It was not just the cold. Around 1:45am I woke-up as I could not breathe. I was gasping for air. I peed in my pee bottle, drank some hot drink from my Thermos to try and sort myself out. I lay down again and I still could not breathe. My nose was stuffy and I could not catch my breath. I began pressure breathing, and it helped, but I still could not get enough breath. Then I put on my #coldavenger mask and I took another quarter of my Diamox pill. After a little bit, I was finally able to feel some relief.
It was the scariest experience I have had thus far. I did not understand what was going on. I really thought I might suffocate.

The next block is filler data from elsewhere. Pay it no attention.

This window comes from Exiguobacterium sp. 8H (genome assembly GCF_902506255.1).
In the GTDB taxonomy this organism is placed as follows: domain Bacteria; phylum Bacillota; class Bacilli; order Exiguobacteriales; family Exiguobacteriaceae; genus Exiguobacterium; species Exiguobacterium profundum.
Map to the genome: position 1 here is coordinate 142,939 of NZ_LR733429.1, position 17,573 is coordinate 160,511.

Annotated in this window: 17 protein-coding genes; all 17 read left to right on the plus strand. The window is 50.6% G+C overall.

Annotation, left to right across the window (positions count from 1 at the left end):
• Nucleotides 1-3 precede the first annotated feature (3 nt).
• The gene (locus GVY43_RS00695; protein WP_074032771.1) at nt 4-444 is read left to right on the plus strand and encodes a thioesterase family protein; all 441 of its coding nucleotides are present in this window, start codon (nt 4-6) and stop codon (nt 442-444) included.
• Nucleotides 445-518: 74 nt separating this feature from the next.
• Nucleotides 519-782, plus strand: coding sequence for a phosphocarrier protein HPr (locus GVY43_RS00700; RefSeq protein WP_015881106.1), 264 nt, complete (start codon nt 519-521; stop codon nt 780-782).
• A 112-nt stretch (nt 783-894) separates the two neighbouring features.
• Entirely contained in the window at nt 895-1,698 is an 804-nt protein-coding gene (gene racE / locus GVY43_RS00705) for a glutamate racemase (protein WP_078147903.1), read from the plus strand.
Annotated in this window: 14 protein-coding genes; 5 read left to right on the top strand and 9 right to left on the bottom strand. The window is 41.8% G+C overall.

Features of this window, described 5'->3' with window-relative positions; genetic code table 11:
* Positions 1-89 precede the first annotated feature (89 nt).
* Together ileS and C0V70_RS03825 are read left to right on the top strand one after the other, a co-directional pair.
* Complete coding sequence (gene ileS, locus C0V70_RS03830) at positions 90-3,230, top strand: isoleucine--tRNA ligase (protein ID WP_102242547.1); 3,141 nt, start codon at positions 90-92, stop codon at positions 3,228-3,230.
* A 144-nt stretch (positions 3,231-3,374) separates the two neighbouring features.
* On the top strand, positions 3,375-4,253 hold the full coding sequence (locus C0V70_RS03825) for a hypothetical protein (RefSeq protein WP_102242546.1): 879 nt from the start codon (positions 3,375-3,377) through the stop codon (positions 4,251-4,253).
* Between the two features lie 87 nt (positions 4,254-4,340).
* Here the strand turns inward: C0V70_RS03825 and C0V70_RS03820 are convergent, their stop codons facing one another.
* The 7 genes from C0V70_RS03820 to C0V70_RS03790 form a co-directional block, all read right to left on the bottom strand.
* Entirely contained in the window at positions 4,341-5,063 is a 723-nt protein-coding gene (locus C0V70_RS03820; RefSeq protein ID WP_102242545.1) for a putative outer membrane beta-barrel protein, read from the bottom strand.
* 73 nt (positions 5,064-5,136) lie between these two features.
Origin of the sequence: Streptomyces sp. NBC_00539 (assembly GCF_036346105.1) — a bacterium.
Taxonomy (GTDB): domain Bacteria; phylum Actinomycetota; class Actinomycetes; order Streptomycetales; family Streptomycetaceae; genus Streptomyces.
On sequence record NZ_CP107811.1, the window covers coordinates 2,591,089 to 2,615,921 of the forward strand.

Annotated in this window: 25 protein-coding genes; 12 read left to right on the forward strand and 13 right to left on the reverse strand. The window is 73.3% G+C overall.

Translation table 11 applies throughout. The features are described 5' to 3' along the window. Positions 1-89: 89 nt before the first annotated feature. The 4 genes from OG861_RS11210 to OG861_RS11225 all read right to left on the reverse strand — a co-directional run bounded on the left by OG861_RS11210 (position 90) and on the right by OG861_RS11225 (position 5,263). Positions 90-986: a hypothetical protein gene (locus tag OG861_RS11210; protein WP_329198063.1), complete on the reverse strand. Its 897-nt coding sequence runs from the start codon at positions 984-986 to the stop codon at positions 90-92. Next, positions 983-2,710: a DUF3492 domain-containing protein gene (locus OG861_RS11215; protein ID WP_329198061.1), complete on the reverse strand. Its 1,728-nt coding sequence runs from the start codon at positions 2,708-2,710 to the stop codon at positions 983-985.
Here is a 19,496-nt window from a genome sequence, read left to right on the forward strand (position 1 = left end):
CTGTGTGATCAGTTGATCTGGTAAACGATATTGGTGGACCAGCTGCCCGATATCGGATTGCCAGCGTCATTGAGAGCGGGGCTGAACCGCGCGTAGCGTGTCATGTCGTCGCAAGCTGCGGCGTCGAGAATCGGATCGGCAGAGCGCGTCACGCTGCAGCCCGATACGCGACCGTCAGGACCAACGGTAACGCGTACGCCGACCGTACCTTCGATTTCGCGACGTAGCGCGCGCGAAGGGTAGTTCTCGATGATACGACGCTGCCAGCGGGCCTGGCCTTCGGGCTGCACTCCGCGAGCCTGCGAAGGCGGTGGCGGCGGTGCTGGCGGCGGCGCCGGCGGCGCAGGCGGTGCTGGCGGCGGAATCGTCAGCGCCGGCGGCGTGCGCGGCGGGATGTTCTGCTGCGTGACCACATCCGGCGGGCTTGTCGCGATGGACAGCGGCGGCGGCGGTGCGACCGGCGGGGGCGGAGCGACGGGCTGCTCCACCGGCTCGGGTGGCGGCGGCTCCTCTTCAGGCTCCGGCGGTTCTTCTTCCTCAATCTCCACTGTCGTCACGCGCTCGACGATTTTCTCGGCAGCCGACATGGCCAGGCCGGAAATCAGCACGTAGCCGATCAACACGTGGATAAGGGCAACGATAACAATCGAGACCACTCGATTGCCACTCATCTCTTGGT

Later in the morning I was surprised to receive a text message from Emmanuel, that simply read: “How did you sleep?”. Tears filled my eyes as I responded. “Ok, but I woke up feeling like I couldn’t breathe. I mean really couldn’t breathe. I took more Diamox”.

Emmanuel reassured me when he said, “It’s normal. You are up high. It’s sleep apnea. Try sleeping more upright; put all your clothes’ under your sleeping pad to sleep more upright.”
“Ok.” I typed back. But I felt emotional and scared from remembering I had been gasping for air the night before. I felt so alone.

“It’s the altitude.” “You are doing great!” “And you will be ok,” he responded. He is a man of few words, but surprised me that he knew how I may be feeling – I guess having been there himself several times helped. Thank you Emmanuel; I needed to hear that!

Then, I also decided to lay in my parka inside my sleeping bag – huge difference in warmth!

Feb 18th